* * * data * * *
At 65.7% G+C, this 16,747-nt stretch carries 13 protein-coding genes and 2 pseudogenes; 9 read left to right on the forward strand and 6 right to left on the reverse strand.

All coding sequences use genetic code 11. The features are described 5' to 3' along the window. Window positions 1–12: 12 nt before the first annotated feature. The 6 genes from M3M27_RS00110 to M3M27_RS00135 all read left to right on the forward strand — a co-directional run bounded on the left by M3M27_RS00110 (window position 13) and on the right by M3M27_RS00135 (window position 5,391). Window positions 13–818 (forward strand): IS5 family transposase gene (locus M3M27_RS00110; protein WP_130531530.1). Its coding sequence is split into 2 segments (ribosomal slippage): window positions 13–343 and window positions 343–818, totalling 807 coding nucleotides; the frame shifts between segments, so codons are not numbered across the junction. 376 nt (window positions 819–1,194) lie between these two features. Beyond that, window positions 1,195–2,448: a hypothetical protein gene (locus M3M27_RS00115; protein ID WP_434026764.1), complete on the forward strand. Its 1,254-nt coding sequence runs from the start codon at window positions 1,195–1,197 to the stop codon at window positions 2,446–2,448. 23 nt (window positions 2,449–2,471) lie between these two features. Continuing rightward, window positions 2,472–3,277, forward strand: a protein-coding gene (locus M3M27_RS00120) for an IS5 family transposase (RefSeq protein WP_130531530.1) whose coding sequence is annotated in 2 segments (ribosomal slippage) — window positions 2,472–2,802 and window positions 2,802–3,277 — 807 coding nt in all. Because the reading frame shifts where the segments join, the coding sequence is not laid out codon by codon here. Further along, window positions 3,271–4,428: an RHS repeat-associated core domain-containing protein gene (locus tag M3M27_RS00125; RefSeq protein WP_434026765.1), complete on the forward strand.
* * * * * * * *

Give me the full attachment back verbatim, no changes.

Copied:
At 65.7% G+C, this 16,747-nt stretch carries 13 protein-coding genes and 2 pseudogenes; 9 read left to right on the forward strand and 6 right to left on the reverse strand.

All coding sequences use genetic code 11. The features are described 5' to 3' along the window. Window positions 1–12: 12 nt before the first annotated feature. The 6 genes from M3M27_RS00110 to M3M27_RS00135 all read left to right on the forward strand — a co-directional run bounded on the left by M3M27_RS00110 (window position 13) and on the right by M3M27_RS00135 (window position 5,391). Window positions 13–818 (forward strand): IS5 family transposase gene (locus M3M27_RS00110; protein WP_130531530.1). Its coding sequence is split into 2 segments (ribosomal slippage): window positions 13–343 and window positions 343–818, totalling 807 coding nucleotides; the frame shifts between segments, so codons are not numbered across the junction. 376 nt (window positions 819–1,194) lie between these two features. Beyond that, window positions 1,195–2,448: a hypothetical protein gene (locus M3M27_RS00115; protein ID WP_434026764.1), complete on the forward strand. Its 1,254-nt coding sequence runs from the start codon at window positions 1,195–1,197 to the stop codon at window positions 2,446–2,448. 23 nt (window positions 2,449–2,471) lie between these two features. Continuing rightward, window positions 2,472–3,277, forward strand: a protein-coding gene (locus M3M27_RS00120) for an IS5 family transposase (RefSeq protein WP_130531530.1) whose coding sequence is annotated in 2 segments (ribosomal slippage) — window positions 2,472–2,802 and window positions 2,802–3,277 — 807 coding nt in all. Because the reading frame shifts where the segments join, the coding sequence is not laid out codon by codon here. Further along, window positions 3,271–4,428: an RHS repeat-associated core domain-containing protein gene (locus tag M3M27_RS00125; RefSeq protein WP_434026765.1), complete on the forward strand.